It’s comparatively easy to make this work in closed specialized systems—OnStar, airplane avionics, military hardware—but much more difficult in open-ended systems. If you think Microsoft’s vision could possibly be securely designed, all you have to do is look at the dismal effectiveness of the various copy-protection and digital-rights-management systems we’ve seen over the years. That’s a similar capabilities-enforcement mechanism, albeit simpler than these more general systems.
And that’s the key to understanding this system. Don’t be fooled by the scare stories of wireless devices on airplanes and in hospitals, or visions of a world where no one is yammering loudly on their cellphones in posh restaurants. This is really about media companies wanting to exert their control further over your electronics. They not only want to prevent you from surreptitiously recording movies and concerts, they want your new television to enforce good “manners” on your computer, and not allow it to record any programs. They want your iPod to politely refuse to copy music to a computer other than your own. They want to enforce their legislated definition of manners: to control what you do and when you do it, and to charge you repeatedly for the privilege whenever possible.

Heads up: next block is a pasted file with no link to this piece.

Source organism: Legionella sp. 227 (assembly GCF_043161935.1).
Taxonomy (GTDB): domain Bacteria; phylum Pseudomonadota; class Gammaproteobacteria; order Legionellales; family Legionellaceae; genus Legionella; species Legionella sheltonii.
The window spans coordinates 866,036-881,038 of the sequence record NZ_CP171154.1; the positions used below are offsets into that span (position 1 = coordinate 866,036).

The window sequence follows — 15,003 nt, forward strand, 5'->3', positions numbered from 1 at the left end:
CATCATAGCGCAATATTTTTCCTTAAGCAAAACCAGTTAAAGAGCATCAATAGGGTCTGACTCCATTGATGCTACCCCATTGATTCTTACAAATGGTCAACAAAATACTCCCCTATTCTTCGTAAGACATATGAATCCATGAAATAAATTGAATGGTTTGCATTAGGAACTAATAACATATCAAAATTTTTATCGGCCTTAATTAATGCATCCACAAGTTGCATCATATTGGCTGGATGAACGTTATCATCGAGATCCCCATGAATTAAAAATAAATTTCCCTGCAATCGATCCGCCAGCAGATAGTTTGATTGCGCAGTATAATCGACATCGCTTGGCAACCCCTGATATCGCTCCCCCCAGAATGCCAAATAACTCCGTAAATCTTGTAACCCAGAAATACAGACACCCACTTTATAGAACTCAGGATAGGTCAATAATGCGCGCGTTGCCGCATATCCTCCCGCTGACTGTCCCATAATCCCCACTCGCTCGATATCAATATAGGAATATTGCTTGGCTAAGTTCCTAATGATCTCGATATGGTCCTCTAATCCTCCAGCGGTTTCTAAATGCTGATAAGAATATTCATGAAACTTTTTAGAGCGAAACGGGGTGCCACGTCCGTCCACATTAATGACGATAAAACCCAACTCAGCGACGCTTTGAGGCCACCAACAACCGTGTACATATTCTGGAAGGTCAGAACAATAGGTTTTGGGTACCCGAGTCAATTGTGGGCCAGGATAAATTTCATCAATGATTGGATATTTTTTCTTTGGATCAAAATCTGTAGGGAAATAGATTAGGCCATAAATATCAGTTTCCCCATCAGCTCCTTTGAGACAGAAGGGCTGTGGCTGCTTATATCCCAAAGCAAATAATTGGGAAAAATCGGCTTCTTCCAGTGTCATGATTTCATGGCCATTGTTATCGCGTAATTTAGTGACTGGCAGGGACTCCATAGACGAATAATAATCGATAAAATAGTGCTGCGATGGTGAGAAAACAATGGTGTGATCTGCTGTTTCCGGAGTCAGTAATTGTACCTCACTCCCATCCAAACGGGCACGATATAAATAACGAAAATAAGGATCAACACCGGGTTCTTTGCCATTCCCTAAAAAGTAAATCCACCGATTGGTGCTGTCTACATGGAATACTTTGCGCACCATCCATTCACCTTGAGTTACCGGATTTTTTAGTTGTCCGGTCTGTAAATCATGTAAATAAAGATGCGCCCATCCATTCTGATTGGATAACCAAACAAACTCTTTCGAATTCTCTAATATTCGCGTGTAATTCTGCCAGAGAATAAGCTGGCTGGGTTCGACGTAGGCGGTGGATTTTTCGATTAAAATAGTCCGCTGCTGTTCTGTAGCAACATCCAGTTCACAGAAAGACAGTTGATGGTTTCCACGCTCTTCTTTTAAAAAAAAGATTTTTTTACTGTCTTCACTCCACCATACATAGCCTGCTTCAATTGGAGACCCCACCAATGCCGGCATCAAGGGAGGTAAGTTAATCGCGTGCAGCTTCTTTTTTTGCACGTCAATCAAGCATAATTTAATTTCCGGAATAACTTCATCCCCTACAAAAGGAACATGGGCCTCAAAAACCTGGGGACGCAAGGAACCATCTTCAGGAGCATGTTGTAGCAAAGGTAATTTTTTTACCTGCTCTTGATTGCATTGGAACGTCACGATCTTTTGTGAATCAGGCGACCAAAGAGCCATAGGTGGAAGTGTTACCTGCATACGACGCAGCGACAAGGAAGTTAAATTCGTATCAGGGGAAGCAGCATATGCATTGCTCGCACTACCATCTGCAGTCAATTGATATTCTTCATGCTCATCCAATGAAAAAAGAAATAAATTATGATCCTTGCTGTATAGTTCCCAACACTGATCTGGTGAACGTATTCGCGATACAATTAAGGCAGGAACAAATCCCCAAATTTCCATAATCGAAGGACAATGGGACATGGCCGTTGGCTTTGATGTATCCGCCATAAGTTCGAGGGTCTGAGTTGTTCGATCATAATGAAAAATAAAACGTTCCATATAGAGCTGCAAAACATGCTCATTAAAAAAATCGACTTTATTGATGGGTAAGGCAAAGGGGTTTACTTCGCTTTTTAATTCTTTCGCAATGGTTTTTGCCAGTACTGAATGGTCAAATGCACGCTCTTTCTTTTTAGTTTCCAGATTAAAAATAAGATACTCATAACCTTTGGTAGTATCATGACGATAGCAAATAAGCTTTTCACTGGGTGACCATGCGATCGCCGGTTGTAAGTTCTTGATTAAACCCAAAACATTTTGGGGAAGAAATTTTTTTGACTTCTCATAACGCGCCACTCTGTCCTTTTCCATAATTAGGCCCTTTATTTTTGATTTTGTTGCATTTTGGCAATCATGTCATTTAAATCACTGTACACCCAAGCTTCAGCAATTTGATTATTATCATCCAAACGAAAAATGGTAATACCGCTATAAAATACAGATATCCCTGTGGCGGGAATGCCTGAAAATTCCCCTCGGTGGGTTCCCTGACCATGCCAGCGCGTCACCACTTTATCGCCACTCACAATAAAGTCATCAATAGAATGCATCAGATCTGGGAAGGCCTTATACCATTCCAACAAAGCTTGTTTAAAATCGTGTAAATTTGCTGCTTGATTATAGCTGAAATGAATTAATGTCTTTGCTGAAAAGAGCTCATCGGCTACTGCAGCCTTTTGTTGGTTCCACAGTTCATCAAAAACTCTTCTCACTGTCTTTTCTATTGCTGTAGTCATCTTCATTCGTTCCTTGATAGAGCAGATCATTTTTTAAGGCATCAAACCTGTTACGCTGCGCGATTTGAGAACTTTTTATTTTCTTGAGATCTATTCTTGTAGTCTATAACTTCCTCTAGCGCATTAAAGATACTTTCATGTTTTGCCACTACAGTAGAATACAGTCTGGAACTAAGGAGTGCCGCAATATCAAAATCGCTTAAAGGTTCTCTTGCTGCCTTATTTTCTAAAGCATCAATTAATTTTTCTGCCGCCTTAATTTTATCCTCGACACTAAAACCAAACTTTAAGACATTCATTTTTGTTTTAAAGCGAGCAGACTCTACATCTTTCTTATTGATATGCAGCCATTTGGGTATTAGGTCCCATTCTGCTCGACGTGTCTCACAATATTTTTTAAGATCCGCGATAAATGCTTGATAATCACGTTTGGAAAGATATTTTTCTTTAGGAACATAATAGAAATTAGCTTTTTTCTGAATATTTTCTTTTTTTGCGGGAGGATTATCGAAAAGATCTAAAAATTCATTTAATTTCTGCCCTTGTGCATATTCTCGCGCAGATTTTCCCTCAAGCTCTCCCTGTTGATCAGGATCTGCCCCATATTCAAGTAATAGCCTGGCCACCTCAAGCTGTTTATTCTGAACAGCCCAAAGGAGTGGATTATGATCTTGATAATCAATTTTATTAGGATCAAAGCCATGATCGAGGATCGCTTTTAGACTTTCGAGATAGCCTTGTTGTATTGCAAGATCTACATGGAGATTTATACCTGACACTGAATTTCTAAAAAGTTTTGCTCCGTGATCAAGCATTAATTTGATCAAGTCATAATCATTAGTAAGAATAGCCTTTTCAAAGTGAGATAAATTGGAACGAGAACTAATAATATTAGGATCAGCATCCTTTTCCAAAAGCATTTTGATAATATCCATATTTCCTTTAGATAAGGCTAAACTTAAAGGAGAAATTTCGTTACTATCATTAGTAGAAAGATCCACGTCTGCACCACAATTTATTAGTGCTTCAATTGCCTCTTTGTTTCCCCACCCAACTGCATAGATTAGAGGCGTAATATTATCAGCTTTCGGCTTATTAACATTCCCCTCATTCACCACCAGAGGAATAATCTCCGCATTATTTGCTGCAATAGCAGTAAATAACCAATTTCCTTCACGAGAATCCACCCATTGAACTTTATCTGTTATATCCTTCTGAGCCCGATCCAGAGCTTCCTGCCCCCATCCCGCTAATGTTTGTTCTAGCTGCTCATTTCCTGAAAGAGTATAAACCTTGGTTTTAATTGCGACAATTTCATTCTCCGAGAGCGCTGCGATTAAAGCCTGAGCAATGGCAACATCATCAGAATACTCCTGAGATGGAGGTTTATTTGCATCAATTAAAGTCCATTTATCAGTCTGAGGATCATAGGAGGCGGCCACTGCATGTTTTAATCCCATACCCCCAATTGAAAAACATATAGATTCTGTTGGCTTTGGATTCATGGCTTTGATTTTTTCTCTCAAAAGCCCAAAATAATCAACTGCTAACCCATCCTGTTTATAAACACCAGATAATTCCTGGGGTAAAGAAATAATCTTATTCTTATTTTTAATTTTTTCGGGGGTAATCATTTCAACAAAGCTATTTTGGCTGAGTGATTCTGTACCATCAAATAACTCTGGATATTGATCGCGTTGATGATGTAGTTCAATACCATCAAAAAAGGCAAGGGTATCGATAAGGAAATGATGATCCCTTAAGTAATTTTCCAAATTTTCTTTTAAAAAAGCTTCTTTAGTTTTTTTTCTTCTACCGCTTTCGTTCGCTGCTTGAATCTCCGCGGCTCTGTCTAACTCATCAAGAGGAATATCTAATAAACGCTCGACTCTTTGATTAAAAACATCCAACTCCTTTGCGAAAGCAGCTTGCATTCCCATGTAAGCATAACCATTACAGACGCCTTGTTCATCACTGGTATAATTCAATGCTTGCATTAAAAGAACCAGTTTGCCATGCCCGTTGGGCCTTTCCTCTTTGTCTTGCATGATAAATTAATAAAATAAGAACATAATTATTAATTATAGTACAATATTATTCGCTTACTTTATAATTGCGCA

“Digital Manners Policies” is a marketing term. Let’s call this what it really is: Selective Device Jamming. It’s not polite, it’s dangerous. It won’t make anyone more secure—or more polite.
This essay originally appeared in Wired.com.
Only $166. It’s the size of a cell phone, has a 5-10 meter range, and blocks GSM 850, 900, 1800, and 1900 MHz.
I want one.
Pity they’re illegal to use in the U.S.:
In the United States, United Kingdom, Australia and many other countries, blocking cell-phone services (as well as any other electronic transmissions) is against the law. In the United States, cell-phone jamming is covered under the Communications Act of 1934, which prohibits people from “willfully or maliciously interfering with the radio communications of any station licensed or authorized” to operate. In fact, the “manufacture, importation, sale or offer for sale, including advertising, of devices designed to block or jam wireless transmissions is prohibited” as well.